More takeaways from a NeuGroup pilot meeting of oil and gas treasurers weighing the role of finance in energy transition strategies, conducted in partnership with Societe Generale.
By Joseph Neu
Our discussion with oil and gas treasurers validated that there is a strong belief that investors (and especially on the bond side) want capital discipline and not just a commitment to ESG initiatives. ESG mandates are sold as an indicator of strong returns, especially in the long run; so if companies underperform on capital return, it will not endear them to investors, even if their energy transition strategy boosts the firm’s ESG score.
- “Investors expect a strong return along with low carbon,” as one participant noted.
- A reading of the Engine No. 1 proxy presentation on reenergizing ExxonMobil reveals an emphasis on capital discipline as much as ESG.
- Banks also want to put money to work, but lending needs to fit their own ESG stories and pay back on the long-term projects the sector requires.
KPIs are covenants. If finance strategy links up with KPIs, treasurers at oil and gas companies will find themselves on a slippery slope of tying their credit worthiness and cost of capital to non-financial, and still somewhat subjective measures. Their auditors warn these KPIs will act like debt covenants with non-subjective impacts on capital return, cost and access.
- So treasurers in the sector are understandably not eager to rush into KPI-linked financing until the KPIs are objective (meeting market-accepted standards) and fit the business strategy. Moreover, if they are not, they will be sued for greenwashing.
- Treasurers in tech or sectors further removed from energy production or delivery as their core business do not face the same risks, nor the same covenant implications.
- Do investors want real covenants to mitigate risk to capital return or do they want to check the box for ESG mandates?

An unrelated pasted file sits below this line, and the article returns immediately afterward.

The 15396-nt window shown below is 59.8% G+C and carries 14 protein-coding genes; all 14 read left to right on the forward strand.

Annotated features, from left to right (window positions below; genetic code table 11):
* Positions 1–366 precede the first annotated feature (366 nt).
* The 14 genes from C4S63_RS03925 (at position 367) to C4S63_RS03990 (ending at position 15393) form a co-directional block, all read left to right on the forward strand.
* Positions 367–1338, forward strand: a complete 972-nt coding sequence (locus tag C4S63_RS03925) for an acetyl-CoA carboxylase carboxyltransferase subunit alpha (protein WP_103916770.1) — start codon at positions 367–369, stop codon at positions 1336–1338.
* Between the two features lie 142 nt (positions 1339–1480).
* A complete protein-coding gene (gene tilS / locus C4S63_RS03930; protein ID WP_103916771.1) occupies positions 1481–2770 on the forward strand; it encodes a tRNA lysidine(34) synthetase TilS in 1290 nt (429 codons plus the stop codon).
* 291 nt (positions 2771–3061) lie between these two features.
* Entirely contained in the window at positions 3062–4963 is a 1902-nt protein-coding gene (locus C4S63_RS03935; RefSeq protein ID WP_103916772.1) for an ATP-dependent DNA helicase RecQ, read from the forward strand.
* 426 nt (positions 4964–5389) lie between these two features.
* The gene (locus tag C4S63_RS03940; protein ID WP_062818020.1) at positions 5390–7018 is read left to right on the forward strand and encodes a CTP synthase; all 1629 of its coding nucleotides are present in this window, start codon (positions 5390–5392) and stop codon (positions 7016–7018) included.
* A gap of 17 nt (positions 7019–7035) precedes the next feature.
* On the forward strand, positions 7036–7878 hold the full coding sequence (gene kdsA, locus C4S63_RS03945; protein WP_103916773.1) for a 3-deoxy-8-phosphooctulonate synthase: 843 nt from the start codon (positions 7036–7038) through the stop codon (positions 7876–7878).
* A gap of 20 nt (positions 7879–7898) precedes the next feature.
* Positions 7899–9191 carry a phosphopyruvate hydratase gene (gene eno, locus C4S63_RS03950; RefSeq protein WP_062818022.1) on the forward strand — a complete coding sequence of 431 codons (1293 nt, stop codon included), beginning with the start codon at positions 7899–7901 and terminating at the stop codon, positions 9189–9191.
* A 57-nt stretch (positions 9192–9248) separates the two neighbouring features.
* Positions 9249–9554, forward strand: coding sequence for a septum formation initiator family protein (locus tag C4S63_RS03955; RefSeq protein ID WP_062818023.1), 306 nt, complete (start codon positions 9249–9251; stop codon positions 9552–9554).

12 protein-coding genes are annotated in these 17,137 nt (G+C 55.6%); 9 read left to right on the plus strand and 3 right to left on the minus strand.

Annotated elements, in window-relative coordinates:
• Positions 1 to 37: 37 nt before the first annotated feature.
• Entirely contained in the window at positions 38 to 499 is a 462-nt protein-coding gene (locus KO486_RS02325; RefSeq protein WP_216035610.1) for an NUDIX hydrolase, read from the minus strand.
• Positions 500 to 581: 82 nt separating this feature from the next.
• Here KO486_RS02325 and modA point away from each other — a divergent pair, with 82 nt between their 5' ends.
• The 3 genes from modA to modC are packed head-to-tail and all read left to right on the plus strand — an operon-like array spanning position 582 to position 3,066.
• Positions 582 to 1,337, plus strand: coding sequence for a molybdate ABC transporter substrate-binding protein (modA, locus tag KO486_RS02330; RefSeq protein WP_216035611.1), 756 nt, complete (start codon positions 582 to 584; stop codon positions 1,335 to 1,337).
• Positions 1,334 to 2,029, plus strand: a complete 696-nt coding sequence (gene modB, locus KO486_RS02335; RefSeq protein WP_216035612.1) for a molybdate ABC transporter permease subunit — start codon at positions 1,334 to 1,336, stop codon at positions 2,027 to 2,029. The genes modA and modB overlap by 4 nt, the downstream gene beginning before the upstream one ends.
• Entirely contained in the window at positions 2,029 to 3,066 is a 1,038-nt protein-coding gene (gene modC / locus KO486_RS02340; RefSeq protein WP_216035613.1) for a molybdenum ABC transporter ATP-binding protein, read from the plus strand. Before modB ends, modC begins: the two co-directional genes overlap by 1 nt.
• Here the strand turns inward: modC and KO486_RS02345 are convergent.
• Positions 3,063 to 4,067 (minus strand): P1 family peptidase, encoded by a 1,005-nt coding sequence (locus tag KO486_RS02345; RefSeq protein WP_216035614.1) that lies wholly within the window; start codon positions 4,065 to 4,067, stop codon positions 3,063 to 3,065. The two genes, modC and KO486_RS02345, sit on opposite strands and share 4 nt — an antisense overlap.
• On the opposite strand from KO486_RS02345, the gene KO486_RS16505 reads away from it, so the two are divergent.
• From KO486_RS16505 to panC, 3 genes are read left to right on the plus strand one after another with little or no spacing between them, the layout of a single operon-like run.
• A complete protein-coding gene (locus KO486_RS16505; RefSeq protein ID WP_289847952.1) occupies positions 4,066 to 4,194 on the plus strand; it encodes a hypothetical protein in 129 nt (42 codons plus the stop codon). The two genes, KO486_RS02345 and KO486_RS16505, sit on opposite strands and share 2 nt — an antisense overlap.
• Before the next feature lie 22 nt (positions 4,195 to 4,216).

Risk assessments or weaponizable metrics? All the raters of ESG risk, be it the newer ESG scorers, the proprietary asset manager aggregations or the traditional, regulated credit rating agencies, should strive to bring analytical rigor to their risk assessments and encourage users of these assessments not to weaponize them.
- As an example, Moody’s, widely regarded as having the most analytical rigor of the raters, has most of the oil & gas sector at an ESG Credit Impact Score of 3, meaning the issuer’s ESG attributes are overall considered as having a limited impact on its current rating, with greater potential for future negative impact over time.
- If market participants (or regulators) suddenly chose to weaponize the metric by saying all 4 and 5’s are screened out of their investment options, the risk assessment of those scored a 3 would change overnight.
On edge. The fact that risk assessments can change now at the stroke of a pen, or even a tweet, understandably has many in the oil and gas sector on edge.
- The energy transition and ESG are not entirely new—the market used to be concerned with peak oil supply and now it is about peak demand; and ESG used to be known as environment, health and safety.
- But the speed with which market sentiment changes, based on emotion and opinion, is a new phenomenon.
- Accordingly, firms in this sector should not delay rethinking their energy transition strategies, based on such new risk assessments, so their finance teams will be ready with the finance strategy needed to support them.